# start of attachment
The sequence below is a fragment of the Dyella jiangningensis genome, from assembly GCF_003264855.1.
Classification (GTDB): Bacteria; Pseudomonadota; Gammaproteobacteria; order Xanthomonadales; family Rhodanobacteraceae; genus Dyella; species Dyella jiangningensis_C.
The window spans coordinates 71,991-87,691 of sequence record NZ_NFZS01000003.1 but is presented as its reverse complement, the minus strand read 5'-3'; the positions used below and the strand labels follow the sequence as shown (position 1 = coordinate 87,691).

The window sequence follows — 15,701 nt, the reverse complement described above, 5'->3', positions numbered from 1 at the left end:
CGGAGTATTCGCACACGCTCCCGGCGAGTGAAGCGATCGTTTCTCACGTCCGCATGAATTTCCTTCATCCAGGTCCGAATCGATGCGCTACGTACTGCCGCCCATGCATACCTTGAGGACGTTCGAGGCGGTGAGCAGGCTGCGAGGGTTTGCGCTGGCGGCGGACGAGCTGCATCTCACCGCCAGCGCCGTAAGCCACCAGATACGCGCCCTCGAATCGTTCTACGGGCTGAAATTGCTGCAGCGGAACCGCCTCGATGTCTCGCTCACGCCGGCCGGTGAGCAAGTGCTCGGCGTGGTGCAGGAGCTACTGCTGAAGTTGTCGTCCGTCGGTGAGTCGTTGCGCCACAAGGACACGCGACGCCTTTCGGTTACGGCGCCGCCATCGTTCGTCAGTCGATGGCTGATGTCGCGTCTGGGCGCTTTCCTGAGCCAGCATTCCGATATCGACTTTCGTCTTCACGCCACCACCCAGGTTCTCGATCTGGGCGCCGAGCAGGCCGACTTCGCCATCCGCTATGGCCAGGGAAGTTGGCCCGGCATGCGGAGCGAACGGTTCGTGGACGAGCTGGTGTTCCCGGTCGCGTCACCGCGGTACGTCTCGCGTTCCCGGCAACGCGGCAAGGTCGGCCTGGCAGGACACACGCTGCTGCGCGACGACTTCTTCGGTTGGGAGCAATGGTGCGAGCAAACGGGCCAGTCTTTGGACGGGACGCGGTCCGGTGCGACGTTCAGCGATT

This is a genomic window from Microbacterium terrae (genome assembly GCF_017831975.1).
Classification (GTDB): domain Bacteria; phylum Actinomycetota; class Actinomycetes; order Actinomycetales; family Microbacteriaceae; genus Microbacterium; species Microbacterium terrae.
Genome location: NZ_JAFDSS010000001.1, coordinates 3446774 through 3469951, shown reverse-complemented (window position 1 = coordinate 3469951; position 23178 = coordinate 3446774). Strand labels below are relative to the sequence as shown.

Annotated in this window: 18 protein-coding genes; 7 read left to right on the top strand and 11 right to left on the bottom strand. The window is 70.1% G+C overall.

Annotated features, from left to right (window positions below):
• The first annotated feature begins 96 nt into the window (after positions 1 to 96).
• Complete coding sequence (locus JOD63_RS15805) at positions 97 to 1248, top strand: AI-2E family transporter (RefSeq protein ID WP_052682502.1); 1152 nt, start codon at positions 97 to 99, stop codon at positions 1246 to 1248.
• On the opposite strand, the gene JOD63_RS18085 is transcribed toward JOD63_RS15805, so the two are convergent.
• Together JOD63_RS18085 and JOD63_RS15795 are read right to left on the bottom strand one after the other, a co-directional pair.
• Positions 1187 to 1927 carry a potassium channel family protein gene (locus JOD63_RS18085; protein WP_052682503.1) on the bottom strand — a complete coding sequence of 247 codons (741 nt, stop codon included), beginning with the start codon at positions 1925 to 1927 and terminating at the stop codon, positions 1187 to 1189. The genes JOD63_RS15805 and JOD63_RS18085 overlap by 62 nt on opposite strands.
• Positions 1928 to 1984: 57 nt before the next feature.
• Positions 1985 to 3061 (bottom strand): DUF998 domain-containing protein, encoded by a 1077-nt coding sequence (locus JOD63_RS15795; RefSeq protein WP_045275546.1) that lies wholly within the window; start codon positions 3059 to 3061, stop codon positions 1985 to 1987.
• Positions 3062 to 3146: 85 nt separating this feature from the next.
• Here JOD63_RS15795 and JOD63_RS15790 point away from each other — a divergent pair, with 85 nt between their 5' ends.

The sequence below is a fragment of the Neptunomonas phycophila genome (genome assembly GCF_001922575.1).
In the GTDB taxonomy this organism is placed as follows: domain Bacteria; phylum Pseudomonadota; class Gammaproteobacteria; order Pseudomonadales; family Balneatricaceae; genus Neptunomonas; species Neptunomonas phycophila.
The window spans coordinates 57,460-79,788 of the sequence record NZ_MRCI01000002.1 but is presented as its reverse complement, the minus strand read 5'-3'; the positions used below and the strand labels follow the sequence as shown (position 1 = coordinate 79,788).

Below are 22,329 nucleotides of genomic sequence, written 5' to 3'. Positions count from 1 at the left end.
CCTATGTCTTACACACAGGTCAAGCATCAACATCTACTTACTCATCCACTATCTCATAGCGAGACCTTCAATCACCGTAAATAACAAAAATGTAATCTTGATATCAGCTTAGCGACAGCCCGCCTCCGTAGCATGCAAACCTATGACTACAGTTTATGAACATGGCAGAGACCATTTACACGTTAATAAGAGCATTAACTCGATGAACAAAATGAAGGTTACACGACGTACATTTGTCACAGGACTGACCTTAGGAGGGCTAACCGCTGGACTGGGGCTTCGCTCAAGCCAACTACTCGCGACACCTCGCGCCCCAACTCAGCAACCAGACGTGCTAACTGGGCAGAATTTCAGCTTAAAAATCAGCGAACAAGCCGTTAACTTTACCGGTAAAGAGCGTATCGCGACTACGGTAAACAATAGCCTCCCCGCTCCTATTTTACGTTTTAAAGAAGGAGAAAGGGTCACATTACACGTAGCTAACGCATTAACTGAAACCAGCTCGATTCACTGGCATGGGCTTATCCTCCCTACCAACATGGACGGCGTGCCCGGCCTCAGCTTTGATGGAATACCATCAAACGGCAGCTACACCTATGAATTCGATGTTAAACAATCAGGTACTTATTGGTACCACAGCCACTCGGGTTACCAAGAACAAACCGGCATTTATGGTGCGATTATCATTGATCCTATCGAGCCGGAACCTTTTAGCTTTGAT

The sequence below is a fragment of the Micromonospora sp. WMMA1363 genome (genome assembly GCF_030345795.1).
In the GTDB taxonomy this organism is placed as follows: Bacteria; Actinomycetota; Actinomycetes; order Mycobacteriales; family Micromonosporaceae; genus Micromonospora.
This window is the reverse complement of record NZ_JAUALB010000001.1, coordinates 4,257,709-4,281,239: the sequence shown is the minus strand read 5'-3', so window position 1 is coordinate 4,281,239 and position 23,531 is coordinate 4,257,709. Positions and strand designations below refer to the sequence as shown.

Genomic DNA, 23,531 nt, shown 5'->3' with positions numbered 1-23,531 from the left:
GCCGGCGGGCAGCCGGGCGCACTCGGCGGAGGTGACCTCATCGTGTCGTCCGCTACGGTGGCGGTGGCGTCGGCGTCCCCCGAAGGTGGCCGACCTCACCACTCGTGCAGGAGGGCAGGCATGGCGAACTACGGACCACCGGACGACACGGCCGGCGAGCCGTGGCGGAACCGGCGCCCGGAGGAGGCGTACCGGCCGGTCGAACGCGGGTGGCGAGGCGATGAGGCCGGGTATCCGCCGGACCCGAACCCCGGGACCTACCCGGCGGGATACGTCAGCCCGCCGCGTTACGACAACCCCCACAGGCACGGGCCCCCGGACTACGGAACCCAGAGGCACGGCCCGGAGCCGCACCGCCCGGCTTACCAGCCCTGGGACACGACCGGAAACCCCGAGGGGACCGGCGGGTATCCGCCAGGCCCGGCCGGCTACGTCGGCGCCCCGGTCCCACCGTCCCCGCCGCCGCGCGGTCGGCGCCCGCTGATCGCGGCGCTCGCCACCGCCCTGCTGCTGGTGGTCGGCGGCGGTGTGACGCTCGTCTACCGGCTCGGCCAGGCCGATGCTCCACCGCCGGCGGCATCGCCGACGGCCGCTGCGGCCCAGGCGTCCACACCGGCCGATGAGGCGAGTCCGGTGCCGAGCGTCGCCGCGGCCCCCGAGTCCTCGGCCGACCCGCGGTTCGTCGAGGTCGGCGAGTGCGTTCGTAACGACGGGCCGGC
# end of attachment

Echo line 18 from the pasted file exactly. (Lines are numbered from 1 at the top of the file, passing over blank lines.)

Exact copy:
• Positions 3062 to 3146: 85 nt separating this feature from the next.